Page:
Way cleared for repair of Skagit tidegate critical to delta protection - Salish Current
March 15, 2024
Way cleared for repair of Skagit tidegate critical to delta protection
Dick Clever

Delayed repair of the tidegate at No Name Slough “places the Padilla Bay delta, its people, residences, businesses, and farms at increased risk of serious harm from tidal flooding,” per a court ruling last week. The National Marine Fisheries Service has been ordered to start repairs by May 1. (Amy Nelson / Salish Current © 2024)

March 15, 2024
Way cleared for repair of Skagit tidegate critical to delta protection
Dick Clever


A Skagit County dike and drainage district has won a federal court decision ordering the National Marine Fisheries Service (NMFS) to consult — soon — with the Army Corps of Engineers about a much-needed tidegate repair.

A federal judge, in a March 8 order, agreed with the district that NMFS had taken far too long to consider its need to repair a deteriorating tidegate that protects about 10,000 acres of cropland and structures at the foot of Padilla Bay in Skagit County from flooding — and that repairs must begin by May 1.

Tidegates have hinged flaps that open to drain low-lying fields and close to prevent incoming sea tides from causing salinization of agricultural land.

U.S. District Court Judge Brian Tsuchida ruled that NMFS had exceeded the time limit that the Endangered Species Act (ESA) requires NMFS to respond to requests for consultation. Instead of the statutory 90 days, more than 400 days have passed without response, or any explanation except for the claim that the agency is short of personnel.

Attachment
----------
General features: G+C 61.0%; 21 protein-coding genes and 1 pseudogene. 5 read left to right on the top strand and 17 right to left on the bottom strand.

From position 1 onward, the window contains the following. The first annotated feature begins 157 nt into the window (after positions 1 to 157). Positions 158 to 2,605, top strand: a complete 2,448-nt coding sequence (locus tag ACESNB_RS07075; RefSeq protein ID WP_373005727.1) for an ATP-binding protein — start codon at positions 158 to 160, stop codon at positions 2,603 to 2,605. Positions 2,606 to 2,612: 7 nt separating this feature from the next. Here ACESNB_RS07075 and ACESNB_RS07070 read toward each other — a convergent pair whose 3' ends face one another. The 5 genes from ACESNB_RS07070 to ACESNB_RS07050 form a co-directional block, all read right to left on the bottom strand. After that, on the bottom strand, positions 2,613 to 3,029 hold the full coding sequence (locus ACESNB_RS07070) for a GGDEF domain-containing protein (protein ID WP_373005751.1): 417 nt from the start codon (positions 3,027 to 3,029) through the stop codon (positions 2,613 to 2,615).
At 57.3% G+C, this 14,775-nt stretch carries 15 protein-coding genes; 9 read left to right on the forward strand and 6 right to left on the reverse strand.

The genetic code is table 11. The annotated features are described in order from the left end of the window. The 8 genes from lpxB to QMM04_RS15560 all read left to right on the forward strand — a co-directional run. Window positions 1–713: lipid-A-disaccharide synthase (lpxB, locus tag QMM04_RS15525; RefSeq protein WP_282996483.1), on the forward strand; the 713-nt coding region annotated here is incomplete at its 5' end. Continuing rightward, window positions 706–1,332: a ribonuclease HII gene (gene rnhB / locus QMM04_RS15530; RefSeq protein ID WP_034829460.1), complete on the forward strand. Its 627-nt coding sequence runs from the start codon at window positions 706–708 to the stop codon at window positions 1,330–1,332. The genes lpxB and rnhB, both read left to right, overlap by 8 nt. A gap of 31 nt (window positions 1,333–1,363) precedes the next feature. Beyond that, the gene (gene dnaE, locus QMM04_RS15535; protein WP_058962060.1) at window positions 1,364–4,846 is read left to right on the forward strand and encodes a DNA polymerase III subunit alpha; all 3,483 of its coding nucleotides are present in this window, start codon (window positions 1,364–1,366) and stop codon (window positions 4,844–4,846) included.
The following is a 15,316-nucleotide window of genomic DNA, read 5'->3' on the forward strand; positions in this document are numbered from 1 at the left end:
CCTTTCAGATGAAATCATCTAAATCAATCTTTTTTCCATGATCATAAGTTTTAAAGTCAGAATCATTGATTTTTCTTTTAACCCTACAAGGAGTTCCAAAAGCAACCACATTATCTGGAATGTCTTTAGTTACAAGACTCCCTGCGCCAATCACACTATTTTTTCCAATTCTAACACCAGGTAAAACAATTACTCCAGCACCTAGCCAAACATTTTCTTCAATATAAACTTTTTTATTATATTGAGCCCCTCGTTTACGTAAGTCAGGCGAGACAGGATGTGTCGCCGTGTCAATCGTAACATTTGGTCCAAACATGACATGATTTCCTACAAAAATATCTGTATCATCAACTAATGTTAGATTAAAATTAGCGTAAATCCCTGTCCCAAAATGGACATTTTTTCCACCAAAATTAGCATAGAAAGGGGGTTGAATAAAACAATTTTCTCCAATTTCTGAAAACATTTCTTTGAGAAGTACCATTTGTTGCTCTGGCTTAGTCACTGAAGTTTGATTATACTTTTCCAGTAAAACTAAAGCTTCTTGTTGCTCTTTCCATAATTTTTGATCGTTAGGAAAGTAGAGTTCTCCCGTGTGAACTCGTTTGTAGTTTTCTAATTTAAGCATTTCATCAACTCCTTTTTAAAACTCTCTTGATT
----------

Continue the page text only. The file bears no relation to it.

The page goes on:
“It is worth noting that the requested relief merely orders NMFS to perform its preexisting obligations,” Tsuchida wrote. “In the meantime, NMFS’ failure to act places the Padilla Bay delta, its people, residences, businesses, and farms at increased risk of serious harm from tidal flooding and interferes with District 12’s ability to meet its statutory directives.”

It isn’t certain when the worn tidegate on No Name Slough might eventually fail, possibly flooding thousands of acres of land. District 12 stretches from Swinomish Channel east along Padilla Bay to the Bay-Edison community to the north.

The increasingly anxious officials of District 12 tried for over a year to thread their way through a bureaucratic thicket for permission to fix the problem. As of now, the district has reported, the tidegate and supporting structures are on the verge of collapse.

“We are grateful that the court ruled in our favor and are hopeful that this critical project can move forward with full authorization this summer,” said Jenna Friebel, executive director of the Skagit County Drainage and Irrigation Districts Consortium, which represents the districts in the delta.

 A NMFS spokesperson in Portland said the agency would not comment at this time.

Farming, fish and tidegates

The system of tidegates deployed throughout the Skagit delta protects about 70,000 acres of farmland accounting for about 90% of the county’s agricultural output. The built system of dikes and drainage ditches and tidegates make agriculture possible in the delta. The District 12 system is 100 years old.